So, the tears were real.
When Cristiano Ronaldo stepped up to claim his Ballon D'Or trophy from Pele last week in Zurich, he cried real tears. He is human after all. It turns out that Ronaldo did not know he had won the award until Pele said his name -- in fact, he thought Franck Ribery was going to win it -- and when he saw his family in the audience, crying, and his son running towards him, he lost it.
The strict, stern, unsmiling 'Commander' as mocked by FIFA president Sepp Blatter at his Oxford Union address has a human side and, whether you believe the appearance of his son was stage-managed or not, it was hard to seriously dispute the final result (even if the voting journalists did).
The pictures that went around the world, of Ronaldo crying with the trophy and Pele putting an avuncular arm on his shoulder, might have had another impact: improving his image. "For those who do not know me, it must have been a big surprise to see me crying like that, because they always see me serious on the pitch -- yet those who are close to me know that I am a natural person, spontaneous too," Ronaldo told trophy co-organizers France Football this week.
Ronaldo, he said, was showing "my sensitive side." He did more of that in the interview, in which he admitted to making mistakes in the past -- "when I said people were jealous because I was young, beautiful and rich, it was a mistake. I spoke after a match where I was angry because I had not scored" -- and coping with the hostility shown to him at away games.
This image of Ronaldo was far from Blatter's version. He takes his son to school every day, naps with him in the afternoon, avoids public places to avoid stressing his family, and sometimes heads to the gym after getting back from an away match at 4 in the morning, because "it's the little details that make a big difference."
Ronaldo does plenty of charity work but did not want to talk about it, aside from mentioning some seriously ill children he is trying to help. "My parents always said: 'If you help someone, God will reward you.'"
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He is still close to his childhood friends in Madeira and overall he came across as a doting dad, decent guy and uber-professional whose role models included Gary Neville, Raul, and Luis Figo.
Football loves its villains, and needs them too, but this latest interview is another example of Ronaldo is moving away from that role. It's easy for the media to paint players in absolute terms: Mario Balotelli as the crazy one, Luis Suarez as the nasty one, and Ronaldo as the arrogant one. But life is obviously more complicated than that, and the idea that Ronaldo represents bad while Lionel Messi, scoring wonderful goals and playing beautiful football at Barcelona, represents good, is a narrative that in recent weeks has undergone a significant shift.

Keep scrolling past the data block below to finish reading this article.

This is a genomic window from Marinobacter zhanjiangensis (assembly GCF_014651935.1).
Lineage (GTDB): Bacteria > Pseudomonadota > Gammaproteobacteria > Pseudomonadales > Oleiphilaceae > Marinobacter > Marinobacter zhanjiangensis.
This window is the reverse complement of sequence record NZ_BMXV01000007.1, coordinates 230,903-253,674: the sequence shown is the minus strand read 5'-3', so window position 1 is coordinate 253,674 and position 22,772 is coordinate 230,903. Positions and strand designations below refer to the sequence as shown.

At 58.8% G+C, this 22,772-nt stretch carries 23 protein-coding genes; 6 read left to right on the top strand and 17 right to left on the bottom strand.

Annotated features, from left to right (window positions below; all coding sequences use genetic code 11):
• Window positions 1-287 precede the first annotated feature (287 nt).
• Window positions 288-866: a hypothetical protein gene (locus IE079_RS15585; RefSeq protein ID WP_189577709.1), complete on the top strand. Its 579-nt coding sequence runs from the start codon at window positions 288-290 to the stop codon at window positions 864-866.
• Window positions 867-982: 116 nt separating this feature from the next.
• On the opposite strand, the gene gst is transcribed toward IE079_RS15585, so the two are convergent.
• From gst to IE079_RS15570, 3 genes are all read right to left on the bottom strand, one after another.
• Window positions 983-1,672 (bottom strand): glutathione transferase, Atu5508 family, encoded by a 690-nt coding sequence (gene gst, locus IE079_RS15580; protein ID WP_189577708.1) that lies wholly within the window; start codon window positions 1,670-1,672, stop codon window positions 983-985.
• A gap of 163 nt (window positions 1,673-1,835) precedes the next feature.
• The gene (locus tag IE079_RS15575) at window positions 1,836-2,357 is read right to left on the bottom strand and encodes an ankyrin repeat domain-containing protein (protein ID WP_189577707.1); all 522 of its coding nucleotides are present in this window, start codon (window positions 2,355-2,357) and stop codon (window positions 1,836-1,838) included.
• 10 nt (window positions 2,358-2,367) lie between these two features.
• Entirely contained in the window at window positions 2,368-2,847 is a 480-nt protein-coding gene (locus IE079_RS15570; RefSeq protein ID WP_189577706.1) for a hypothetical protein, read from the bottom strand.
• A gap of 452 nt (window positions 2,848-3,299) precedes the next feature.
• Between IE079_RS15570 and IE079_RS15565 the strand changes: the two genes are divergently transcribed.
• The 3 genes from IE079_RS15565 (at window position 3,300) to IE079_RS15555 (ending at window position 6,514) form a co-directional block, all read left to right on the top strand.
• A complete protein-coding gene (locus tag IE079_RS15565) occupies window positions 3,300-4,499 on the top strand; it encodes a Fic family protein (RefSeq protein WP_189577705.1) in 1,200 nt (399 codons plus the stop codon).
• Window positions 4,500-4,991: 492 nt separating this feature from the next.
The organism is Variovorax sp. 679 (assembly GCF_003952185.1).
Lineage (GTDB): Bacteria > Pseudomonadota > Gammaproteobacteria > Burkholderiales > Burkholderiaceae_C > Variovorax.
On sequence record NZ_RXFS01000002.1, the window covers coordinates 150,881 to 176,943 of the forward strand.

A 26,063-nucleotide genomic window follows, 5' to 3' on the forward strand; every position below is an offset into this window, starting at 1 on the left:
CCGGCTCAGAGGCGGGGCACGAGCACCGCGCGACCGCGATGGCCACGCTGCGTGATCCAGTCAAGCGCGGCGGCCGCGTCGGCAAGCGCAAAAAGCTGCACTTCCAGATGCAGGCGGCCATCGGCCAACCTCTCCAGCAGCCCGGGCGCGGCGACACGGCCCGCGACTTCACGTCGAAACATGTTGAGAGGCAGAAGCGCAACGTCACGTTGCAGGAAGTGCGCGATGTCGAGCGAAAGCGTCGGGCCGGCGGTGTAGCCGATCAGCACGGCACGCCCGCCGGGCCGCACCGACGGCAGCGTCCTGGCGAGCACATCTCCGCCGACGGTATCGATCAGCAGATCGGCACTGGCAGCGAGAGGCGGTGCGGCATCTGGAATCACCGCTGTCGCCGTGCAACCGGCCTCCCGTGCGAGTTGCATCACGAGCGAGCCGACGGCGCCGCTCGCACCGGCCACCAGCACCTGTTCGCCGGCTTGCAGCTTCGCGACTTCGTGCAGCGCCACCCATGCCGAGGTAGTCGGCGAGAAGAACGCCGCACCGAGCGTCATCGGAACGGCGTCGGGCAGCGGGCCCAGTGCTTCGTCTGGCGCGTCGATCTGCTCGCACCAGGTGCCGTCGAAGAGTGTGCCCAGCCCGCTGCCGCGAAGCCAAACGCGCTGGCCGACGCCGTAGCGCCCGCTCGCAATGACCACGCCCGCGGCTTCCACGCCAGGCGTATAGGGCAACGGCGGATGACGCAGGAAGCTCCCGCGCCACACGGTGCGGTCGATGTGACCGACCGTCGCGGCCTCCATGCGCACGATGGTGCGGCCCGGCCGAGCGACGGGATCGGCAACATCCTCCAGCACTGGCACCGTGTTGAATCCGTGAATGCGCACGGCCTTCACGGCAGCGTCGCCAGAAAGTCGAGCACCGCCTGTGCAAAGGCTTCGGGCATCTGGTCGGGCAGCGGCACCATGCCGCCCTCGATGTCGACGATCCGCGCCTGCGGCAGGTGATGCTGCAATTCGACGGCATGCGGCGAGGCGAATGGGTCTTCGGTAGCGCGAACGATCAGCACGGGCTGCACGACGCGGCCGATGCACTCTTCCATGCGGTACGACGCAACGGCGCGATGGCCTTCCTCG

In part, it is because Messi's story in the last few months has done him few favors. A public row with Barcelona vice president Javier Faus was set against the backdrop of his father Jorge facing allegations, since disproved, of involvement in the laundering of drug money. Last season, the Madrid press leaped upon Messi's on-field spat with David Villa, whom he berated for not passing to him during a game against Granada, and called him 'Little General' (This was long before Blatter called Ronaldo 'Commander').
On Thursday, Barcelona's overall image took a further hit when president Sandro Rosell resigned after a Spanish national court judge, Pablo Ruz, agreed to hear a lawsuit that alleges Rosell misappropriated funds from the signing of Neymar from Santos last June. The official figure was reported to be €57 million while El Mundo Deportivo alleged that the total spent by Barcelona was €95 million. Where, the paper has been asking, did €38 million go?
This happened in the same summer that Real Madrid boasted of spending €93 million on Gareth Bale. So while it highlights the clear differences in the two clubs' attitude to money -- Real Madrid sees itself as a major player in its city's economic fortunes and is proud to spend big, while Barcelona belongs to its socios, and all spending is subject to their scrutiny -- it also blurs the boundaries in this narrative of good versus evil.
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Real Madrid's decision to swap Jose Mourinho for Carlo Ancelotti as coach has also made a major impact. Gone is Madrid's in-fighting, political and public barbs and general bombast as the Portuguese, whose spell in Spain was best summed up by a poke-in-the-eye to Pep Guardiola's then-assistant coach Tito Vilanova during a fractious Spanish Super Cup tie in August 2011, sought conflict in all directions.
Ancelotti is insouciant charm personified and is the perfect man to soften Real Madrid's image. Perhaps his alliance with Ronaldo has helped the striker, too. Ronaldo's achievements over the last three seasons -- more than 50 games and 50 goals in each of them -- deserve greater credit than he received at the time, when Messi was stealing his thunder.
Last week in Zurich, the boot was on the other foot. With Real Madrid only one point back in the title race, and looking ominous while Barcelona is stuttering as a collective and relying on individual brilliance to get the club through some games, this could be the start of an interesting game of catch-up for Ronaldo: first to wrestle back the Ballon D'Or, then La Liga. We are also beginning to see more of the real Ronaldo; private but professional.
"Maybe I could have done more for people to know me better, but I feel that the public realizes that I am someone who works hard," Ronaldo said.
That's true, and for a change, the simple narrative of Messi vs. Ronaldo as good vs. evil has undoubtedly shifted as well. Why can't they both be great players, and super guys too?